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Last updated: June 03. 2013 1:18AM - 1414 Views

Referee Brad Watson (23) and linesman Jay Sharrers untangle the Bruins' Zdeno Chara, left, and the Penguins' Sidney Crosby during the second period of Game 1 of the Eastern Conference final on Saturday in Pittsburgh.
Referee Brad Watson (23) and linesman Jay Sharrers untangle the Bruins' Zdeno Chara, left, and the Penguins' Sidney Crosby during the second period of Game 1 of the Eastern Conference final on Saturday in Pittsburgh.
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PITTSBURGH — There’s a dry erase board in the Pittsburgh Penguins’ dressing room coach Dan Bylsma uses to remind his players about where they stand in their bid for a Stanley Cup.


For the first time this postseason, the Penguins find themselves with a bagel next to their name after the Boston Bruins pulled away for a 3-0 victory in Game 1 on Saturday.


“It’s a different look,” Bylsma said.


One that will only certainly get worse if Pittsburgh can’t collect itself in Game 2 on Monday night.


The Bruins rode David Krecji’s two goals, Tuukka Rask’s 29 saves and a hefty amount of antagonism to frustrate the Penguins into the kind of chippy play that does little favors to one of the NHL’s most talented teams.


For a spell in the second period, the Penguins seemed more intent in sending a message than evening the score.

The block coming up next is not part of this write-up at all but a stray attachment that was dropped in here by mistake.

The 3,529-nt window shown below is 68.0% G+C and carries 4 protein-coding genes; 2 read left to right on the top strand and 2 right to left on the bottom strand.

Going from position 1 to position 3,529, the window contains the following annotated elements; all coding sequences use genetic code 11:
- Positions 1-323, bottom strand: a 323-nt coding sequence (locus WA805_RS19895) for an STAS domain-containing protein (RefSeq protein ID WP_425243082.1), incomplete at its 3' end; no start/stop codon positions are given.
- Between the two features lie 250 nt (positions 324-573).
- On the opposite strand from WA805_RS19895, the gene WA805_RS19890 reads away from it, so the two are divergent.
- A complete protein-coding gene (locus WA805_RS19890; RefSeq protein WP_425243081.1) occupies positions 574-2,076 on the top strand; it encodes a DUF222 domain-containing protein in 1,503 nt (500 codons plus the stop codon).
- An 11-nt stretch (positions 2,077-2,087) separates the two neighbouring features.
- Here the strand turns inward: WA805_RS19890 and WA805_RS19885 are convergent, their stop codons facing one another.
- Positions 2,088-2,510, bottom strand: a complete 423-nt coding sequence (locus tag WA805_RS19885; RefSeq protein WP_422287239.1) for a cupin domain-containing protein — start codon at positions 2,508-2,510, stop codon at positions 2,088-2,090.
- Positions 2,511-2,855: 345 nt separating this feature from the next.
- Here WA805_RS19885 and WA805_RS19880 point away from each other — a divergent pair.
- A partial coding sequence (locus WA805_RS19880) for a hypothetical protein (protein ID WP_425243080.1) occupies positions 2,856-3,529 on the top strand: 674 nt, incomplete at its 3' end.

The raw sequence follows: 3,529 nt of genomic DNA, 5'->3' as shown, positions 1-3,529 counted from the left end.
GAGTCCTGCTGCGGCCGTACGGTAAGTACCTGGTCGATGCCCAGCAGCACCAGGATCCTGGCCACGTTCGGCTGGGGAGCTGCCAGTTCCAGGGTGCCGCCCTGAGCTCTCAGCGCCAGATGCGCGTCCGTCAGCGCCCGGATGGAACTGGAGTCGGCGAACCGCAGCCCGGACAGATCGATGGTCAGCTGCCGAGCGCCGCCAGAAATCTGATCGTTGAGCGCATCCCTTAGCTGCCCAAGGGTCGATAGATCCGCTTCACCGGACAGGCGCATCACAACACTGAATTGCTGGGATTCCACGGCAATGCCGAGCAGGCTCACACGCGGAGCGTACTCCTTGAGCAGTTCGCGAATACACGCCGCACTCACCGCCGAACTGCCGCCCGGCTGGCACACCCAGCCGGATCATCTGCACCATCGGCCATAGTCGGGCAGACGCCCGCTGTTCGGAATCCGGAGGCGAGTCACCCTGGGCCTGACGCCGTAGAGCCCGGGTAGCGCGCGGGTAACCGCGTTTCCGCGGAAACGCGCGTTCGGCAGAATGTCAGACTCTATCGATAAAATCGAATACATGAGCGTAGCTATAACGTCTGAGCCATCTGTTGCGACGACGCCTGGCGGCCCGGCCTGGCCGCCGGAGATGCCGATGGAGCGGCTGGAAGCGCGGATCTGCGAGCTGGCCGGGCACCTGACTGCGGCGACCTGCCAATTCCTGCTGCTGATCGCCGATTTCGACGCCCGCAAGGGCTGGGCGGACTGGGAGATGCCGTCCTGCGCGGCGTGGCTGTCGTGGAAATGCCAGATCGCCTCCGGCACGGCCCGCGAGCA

Forward Matt Cooke earned a major boarding penalty and a game misconduct for blasting Boston’s Adam McQuaid behind the Bruins net. Forward Chris Kunitz was slapped with an unsportsmanlike conduct penalty after mixing it up with Boston’s Rich Peverley and reigning NHL MVP Evgeni Malkin traded punches with Patrice Bergeron at the end of the period. The fight was the fourth of Malkin’s seven-year career and a symbol of just how frayed the top-seeded Penguins appeared.


“I think anytime you see Evgeni Malkin fighting he’s away from his game,” Cooke said. “Emotions are high.”


Cooke understands he and the rest of his teammates will have to keep them in check. The NHL declined to further penalize Cooke for his hit on McQuaid, meaning he’ll be back on the ice Monday, offering Cooke a sense of relief. Once one of the league’s most notorious hitters, Cooke missed Pittsburgh’s opening round loss to Tampa Bay two years ago while serving a suspension. He has since cleaned up his act, though watching the second half of the game from the dressing room gave him unwelcome flashbacks.


“I’ve been in that situation before and it’s no fun,” he said. “I’m thankful I can go out tomorrow and help my team.”


The Penguins could certainly use it after the Bruins took away the open space the Penguins enjoyed during first and second round wins over the New York Islanders and Ottawa Senators. Whenever Pittsburgh did generate some momentum, Rask found a way to get a glove, a pad or a stick on whatever the Penguins threw his way.


Having a handful of shots clang off the posts helped. So did a defense that made things uncomfortable for Sidney Crosby and the rest of the star-laden Penguins.


“Tuukka stood tall and made a lot of saves at the right time,” Boston’s Brad Marchand said. “We just want to make sure we collapse low and try to take away lanes.”


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